Courtesy of Director/Producer - Judy Chaikin
In Part II of my coverage on The Girls in the Band, I bring to Interiors another Female Interview Series, speaking with Girls in the Band Director, Judy Chaikin.
After interviewing Ms. Chaikin and conducting background research, I learned of the years she has dedicated to this historical project, her fundraising efforts and the hours of material gathered, which has allowed her to extend the film into an educational platform with post-commentary footage, offering poignant realities on the sexism female musicians encountered during the early jazz years, coupled with an enriching analysis on the current state of jazz.
Coming from a family of musicians and understanding the value of a music education, this is a woman whose unwavering determination has allowed us to experience a film that is quickly becoming a scholastic legacy on the history of jazz, as it bridges various interdisciplinary studies across academia.
This is Chaikin’s story on what it took to create this labor of love, the funders who made it possible, and an overview of her filmography.
Interiors of Man: Please begin with the moment you became aware of female jazz musicians from the big band era and how your awareness of them inspired you to make this film.
Judy Chaikin: A friend told me she had met a woman who was in her late 80’s who said she had been a drummer with a big band in the forties. When I looked her up online I discovered that it was an all-girl band she had been with and then I learned that there were hundreds of all-girl bands but not very much was ever written about them.
IOM: One of the main funders for The Girls in the Band was Hugh Hefner. Share with us what this project meant to him.
JC: I have no way of knowing what the project meant to Hugh Hefner. He never shared his reasons for wanting to support it but he has always been a big supporter of jazz and has had many women performers in his Playboy Jazz Festival at the Hollywood Bowl.
IOM: And Herb Alpert was another supporter.
JC: Herb was a personal friend and he had helped finance my first film, “Legacy of the Hollywood Blacklist.” That film was nominated for an Emmy award and Herb was proud of that and decided to support this film as well. He gave me a matching grant and one year to fulfill it and Hugh Hefner stepped in and matched Herb’s grant and eventually doubled it.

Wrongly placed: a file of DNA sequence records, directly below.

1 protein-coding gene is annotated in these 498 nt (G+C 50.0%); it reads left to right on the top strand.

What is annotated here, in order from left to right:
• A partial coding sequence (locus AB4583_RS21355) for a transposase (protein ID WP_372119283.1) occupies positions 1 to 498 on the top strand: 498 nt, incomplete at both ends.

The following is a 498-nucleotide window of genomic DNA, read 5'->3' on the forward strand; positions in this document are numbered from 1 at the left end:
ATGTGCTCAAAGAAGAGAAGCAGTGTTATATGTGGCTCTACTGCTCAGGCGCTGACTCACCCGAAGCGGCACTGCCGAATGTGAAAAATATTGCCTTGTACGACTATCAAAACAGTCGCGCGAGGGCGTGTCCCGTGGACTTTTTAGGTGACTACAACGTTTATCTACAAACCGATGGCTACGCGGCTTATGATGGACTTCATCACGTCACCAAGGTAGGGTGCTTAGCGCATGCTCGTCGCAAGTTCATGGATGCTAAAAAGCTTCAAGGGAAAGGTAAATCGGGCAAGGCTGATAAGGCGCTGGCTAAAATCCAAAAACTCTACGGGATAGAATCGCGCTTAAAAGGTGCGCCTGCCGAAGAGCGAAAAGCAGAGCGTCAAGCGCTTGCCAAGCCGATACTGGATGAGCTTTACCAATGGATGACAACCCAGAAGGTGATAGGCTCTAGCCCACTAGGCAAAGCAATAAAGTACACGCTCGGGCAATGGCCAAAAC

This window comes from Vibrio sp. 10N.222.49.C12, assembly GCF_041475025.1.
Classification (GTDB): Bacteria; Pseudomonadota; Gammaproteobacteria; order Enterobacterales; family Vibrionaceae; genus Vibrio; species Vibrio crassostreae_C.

IOM: The film is educational in itself, exposing the public to female musicians during the height of gender resistance, while illuminating the political confrontations these women encountered with Jim Crow laws as a racially integrated band.
JC: That is why the film is now part of the curriculum in Women’s Studies, African American studies and Jazz Studies. We recently received an e-mail from the head of the Jazz department at Yale University informing us that ever since he saw the film he has completely revised his curriculum on the history of Jazz.
IOM: Two points that stood out in your and Michael Greene’s commentary footage were your referencing the unfortunate losses we’ve incurred due to the lack of school bands, and Green emphasizing the fundamentals of a K-12 music curriculum to produce the type of professional musicians that were prevalent before the cuts in music education.
JC: Yes that is still the current situation.
IOM: Being a graduate of AFI’s Directing Workshop for Women has more than likely predisposed your interest in films about women, as with GTB and your docu-drama on Sojourner Truth. Takes us through your journey in deciding to create the Sojourner documentary.
JC: I was predisposed to making films about women long before the DWW. Even the Blacklist film was made from the point of view of the wives and children of the men who were blacklisted. My first directing job was a stage play called “Womanspeak” in the late sixties during the initial years of the Women’s Revolution. It was all about the historical women who had done important things. Margaret Sanger, Victoria Woodhull, Sojourner Truth, etc. The play starred Jane Fonda.
The film on Sojourner Truth was a job for hire. The production company came to me with the concept. I was more than happy to work on it but I did not initiate it.
IOM: Before closing with a quote from Executive Producer, Michael Greene, what new projects would you like to add to your filmography?
JC: I would like to do a film or a TV series about an African American all-Girl band. That’s what I’m working on now.
IOM: Look forward to seeing it.
For more information on The Girls in the Band’s education platform, visit http://thegirlsintheband.com/education-project-and-platform/
“… Jazz was a place where white America and black America had this very synergistic connection.”
– Michael Green
(Audio commentary from The Girls in the Band)